Seasonal allergies, particularly hay fever during seasonal transitions, often make their presence known. These conditions affect millions of people, primarily impacting the nasal and oral areas, with indirect effects on oral health.

Seasonal allergies and hay fever can cause mucus, which fills the sinus cavities, to exert pressure on tooth roots, potentially leading to toothaches. This discomfort, a kind of side effect of allergies, typically subsides as the allergy itself diminishes.

Another issue that may arise is a decrease in saliva production. Nasal congestion makes breathing through the nose difficult, resulting in increased mouth breathing. Breathing through the mouth throughout the night can lead to dry mouth. Saliva is crucial in fighting bacteria and preventing tooth decay. Reduced saliva production can lead to bacterial growth, hence increasing the risk of cavities and gum disease. During this period, paying extra attention to oral hygiene is beneficial.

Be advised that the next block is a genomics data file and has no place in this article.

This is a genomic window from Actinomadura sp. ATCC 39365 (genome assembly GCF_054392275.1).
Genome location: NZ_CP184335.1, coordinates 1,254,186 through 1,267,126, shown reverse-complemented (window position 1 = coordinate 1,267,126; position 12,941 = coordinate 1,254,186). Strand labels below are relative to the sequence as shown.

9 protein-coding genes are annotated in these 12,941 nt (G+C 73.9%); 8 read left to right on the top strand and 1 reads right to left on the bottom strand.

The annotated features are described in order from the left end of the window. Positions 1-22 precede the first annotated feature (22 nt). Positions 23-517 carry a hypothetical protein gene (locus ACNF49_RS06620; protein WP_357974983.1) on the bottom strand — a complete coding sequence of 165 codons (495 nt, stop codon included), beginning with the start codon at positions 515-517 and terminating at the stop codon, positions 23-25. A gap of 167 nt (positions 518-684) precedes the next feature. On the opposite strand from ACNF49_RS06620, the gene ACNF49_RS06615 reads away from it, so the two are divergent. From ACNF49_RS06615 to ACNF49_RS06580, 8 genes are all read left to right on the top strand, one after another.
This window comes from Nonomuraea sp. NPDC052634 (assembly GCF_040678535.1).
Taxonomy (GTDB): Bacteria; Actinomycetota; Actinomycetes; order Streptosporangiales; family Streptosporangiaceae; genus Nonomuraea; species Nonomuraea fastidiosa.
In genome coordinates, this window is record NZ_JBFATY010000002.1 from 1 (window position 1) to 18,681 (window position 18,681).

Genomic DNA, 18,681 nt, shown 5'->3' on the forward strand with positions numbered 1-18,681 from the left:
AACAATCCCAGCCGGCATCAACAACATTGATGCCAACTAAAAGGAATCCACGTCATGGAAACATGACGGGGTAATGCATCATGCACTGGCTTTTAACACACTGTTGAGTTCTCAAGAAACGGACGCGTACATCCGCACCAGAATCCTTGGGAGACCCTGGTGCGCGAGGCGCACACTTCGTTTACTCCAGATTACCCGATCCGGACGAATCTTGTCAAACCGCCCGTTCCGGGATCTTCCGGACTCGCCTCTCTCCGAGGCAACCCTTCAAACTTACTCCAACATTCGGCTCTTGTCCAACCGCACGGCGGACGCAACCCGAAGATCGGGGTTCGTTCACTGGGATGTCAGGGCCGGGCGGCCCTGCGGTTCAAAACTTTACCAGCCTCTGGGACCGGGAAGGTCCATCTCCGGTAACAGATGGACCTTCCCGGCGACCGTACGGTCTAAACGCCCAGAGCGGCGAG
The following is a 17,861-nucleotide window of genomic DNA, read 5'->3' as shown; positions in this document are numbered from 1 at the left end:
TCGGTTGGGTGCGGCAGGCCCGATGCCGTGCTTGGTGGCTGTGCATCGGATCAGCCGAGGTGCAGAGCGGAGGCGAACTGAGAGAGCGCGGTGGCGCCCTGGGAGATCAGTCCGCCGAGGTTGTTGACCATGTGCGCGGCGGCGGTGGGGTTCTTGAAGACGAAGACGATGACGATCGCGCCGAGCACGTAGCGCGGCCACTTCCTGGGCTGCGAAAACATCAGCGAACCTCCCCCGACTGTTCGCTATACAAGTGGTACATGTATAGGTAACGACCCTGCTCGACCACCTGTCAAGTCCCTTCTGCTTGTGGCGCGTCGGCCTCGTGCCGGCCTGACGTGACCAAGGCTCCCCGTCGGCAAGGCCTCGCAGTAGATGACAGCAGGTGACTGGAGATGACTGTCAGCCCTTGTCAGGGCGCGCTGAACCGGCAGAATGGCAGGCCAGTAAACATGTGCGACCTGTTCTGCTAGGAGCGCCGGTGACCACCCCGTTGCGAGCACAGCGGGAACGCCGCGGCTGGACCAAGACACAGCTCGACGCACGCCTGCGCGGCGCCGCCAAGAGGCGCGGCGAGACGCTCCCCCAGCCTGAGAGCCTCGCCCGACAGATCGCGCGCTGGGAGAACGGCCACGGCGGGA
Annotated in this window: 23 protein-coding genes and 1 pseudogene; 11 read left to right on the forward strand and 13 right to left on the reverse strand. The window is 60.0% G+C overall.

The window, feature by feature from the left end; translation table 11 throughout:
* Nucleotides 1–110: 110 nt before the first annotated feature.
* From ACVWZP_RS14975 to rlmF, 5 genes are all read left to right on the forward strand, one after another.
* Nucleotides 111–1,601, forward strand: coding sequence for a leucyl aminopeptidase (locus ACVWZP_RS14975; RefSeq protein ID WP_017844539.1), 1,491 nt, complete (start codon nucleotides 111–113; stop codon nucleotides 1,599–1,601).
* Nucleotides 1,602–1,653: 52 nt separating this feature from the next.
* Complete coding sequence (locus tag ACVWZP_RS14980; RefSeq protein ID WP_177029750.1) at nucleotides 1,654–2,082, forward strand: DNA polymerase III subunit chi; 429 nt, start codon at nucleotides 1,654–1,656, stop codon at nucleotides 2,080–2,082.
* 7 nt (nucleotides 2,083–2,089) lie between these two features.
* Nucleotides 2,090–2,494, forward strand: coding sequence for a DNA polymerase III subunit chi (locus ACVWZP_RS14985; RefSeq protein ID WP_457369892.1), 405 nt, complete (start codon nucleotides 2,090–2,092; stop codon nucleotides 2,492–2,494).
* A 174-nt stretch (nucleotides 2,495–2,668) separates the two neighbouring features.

Reduced saliva production, or dry mouth, is a significant factor contributing to bad breath.

To combat dry mouth, it’s helpful to sip water throughout the day and chew sugar-free gum.

While this process may not severely damage your oral health, it’s advisable to take additional precautions against the prolonged effects of seasonal allergies and hay fever. Consult your dentist for advice. After recovering, scheduling a dental cleaning session can help remove any plaque buildup and ensure optimal oral hygiene.